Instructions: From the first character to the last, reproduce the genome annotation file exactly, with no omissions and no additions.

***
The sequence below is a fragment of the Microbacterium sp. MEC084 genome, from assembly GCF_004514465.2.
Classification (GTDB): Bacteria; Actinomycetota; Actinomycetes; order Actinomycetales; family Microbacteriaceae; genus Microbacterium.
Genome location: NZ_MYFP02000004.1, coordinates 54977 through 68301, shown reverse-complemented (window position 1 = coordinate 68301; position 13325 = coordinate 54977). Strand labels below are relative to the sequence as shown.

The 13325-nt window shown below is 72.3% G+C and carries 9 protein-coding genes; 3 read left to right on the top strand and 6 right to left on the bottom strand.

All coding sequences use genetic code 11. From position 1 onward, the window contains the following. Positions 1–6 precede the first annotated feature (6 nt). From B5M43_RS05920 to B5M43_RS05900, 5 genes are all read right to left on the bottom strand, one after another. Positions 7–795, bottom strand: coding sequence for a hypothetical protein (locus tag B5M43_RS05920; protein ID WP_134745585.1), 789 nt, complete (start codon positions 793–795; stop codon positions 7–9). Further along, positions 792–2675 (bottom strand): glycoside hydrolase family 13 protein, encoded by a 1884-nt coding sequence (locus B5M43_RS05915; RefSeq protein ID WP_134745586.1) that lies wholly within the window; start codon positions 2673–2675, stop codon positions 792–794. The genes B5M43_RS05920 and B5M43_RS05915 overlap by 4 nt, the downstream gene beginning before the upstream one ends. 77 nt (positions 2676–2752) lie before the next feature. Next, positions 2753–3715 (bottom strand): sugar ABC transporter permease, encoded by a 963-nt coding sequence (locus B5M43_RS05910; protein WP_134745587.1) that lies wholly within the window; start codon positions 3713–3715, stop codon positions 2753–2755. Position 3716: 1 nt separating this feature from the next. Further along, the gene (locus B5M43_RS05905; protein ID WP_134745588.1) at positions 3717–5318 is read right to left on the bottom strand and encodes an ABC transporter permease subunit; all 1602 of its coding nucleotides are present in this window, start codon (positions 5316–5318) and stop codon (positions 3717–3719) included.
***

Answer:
The sequence below is a fragment of the Microbacterium sp. MEC084 genome, from assembly GCF_004514465.2.
Classification (GTDB): Bacteria; Actinomycetota; Actinomycetes; order Actinomycetales; family Microbacteriaceae; genus Microbacterium.
Genome location: NZ_MYFP02000004.1, coordinates 54977 through 68301, shown reverse-complemented (window position 1 = coordinate 68301; position 13325 = coordinate 54977). Strand labels below are relative to the sequence as shown.

The 13325-nt window shown below is 72.3% G+C and carries 9 protein-coding genes; 3 read left to right on the top strand and 6 right to left on the bottom strand.

All coding sequences use genetic code 11. From position 1 onward, the window contains the following. Positions 1–6 precede the first annotated feature (6 nt). From B5M43_RS05920 to B5M43_RS05900, 5 genes are all read right to left on the bottom strand, one after another. Positions 7–795, bottom strand: coding sequence for a hypothetical protein (locus tag B5M43_RS05920; protein ID WP_134745585.1), 789 nt, complete (start codon positions 793–795; stop codon positions 7–9). Further along, positions 792–2675 (bottom strand): glycoside hydrolase family 13 protein, encoded by a 1884-nt coding sequence (locus B5M43_RS05915; RefSeq protein ID WP_134745586.1) that lies wholly within the window; start codon positions 2673–2675, stop codon positions 792–794. The genes B5M43_RS05920 and B5M43_RS05915 overlap by 4 nt, the downstream gene beginning before the upstream one ends. 77 nt (positions 2676–2752) lie before the next feature. Next, positions 2753–3715 (bottom strand): sugar ABC transporter permease, encoded by a 963-nt coding sequence (locus B5M43_RS05910; protein WP_134745587.1) that lies wholly within the window; start codon positions 3713–3715, stop codon positions 2753–2755. Position 3716: 1 nt separating this feature from the next. Further along, the gene (locus B5M43_RS05905; protein ID WP_134745588.1) at positions 3717–5318 is read right to left on the bottom strand and encodes an ABC transporter permease subunit; all 1602 of its coding nucleotides are present in this window, start codon (positions 5316–5318) and stop codon (positions 3717–3719) included.